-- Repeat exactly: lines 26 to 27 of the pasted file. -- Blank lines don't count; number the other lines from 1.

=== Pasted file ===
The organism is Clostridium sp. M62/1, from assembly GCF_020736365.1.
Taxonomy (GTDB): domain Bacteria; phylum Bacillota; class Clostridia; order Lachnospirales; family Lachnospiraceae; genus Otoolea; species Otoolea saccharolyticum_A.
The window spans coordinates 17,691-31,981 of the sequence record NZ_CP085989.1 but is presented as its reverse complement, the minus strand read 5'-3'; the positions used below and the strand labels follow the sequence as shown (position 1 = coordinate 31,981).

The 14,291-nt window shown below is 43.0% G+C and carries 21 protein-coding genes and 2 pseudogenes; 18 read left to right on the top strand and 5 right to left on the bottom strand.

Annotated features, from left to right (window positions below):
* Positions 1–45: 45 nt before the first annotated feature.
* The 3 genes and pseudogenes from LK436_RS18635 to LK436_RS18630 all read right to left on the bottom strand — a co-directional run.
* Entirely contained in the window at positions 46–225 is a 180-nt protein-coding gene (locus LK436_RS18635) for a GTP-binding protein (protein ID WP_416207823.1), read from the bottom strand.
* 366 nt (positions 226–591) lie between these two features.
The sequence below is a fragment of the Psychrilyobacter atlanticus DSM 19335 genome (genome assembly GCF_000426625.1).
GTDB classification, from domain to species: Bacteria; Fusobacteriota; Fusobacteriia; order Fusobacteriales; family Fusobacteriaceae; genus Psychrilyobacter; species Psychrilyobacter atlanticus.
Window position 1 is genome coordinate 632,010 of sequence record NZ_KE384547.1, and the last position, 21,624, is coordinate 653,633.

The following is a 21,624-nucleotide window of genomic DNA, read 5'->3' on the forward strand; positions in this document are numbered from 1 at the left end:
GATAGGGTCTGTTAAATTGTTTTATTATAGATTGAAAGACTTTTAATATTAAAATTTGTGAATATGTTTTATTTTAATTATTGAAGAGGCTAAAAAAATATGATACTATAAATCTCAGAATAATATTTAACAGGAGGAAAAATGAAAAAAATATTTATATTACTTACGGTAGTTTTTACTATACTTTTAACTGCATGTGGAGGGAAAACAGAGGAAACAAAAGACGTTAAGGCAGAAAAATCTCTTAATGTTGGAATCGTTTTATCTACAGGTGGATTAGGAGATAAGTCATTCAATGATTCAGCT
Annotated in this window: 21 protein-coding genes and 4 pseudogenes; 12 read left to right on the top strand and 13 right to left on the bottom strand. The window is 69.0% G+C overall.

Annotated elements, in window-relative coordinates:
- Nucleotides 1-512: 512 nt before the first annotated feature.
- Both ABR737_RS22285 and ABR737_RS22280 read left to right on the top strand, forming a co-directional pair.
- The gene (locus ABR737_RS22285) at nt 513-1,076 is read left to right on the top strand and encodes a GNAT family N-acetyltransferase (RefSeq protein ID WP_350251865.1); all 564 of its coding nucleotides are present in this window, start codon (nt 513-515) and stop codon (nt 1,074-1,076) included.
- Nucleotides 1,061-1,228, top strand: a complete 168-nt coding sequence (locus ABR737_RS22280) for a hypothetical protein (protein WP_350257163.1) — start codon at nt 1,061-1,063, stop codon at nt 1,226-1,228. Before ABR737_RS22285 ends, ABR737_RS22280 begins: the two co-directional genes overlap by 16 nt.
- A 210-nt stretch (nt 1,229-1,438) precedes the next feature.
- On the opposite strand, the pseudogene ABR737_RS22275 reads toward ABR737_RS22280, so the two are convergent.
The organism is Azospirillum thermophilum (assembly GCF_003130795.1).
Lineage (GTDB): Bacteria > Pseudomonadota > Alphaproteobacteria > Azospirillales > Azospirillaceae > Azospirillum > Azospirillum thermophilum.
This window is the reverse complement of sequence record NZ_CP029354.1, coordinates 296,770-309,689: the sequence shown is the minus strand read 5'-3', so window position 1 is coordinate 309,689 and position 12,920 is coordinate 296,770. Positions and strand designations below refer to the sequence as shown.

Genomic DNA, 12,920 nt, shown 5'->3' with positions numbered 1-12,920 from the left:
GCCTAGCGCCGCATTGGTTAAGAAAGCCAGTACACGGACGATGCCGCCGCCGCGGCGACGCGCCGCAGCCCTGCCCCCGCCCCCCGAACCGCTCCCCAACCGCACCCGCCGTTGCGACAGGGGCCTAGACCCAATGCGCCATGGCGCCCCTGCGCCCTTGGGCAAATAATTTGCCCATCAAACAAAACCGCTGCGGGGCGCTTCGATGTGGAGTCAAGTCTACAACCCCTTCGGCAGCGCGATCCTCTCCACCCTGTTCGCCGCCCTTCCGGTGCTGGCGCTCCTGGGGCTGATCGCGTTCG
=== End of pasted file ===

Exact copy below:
Genomic DNA, 12,920 nt, shown 5'->3' with positions numbered 1-12,920 from the left:
GCCTAGCGCCGCATTGGTTAAGAAAGCCAGTACACGGACGATGCCGCCGCCGCGGCGACGCGCCGCAGCCCTGCCCCCGCCCCCCGAACCGCTCCCCAACCGCACCCGCCGTTGCGACAGGGGCCTAGACCCAATGCGCCATGGCGCCCCTGCGCCCTTGGGCAAATAATTTGCCCATCAAACAAAACCGCTGCGGGGCGCTTCGATGTGGAGTCAAGTCTACAACCCCTTCGGCAGCGCGATCCTCTCCACCCTGTTCGCCGCCCTTCCGGTGCTGGCGCTCCTGGGGCTGATCGCGTTCG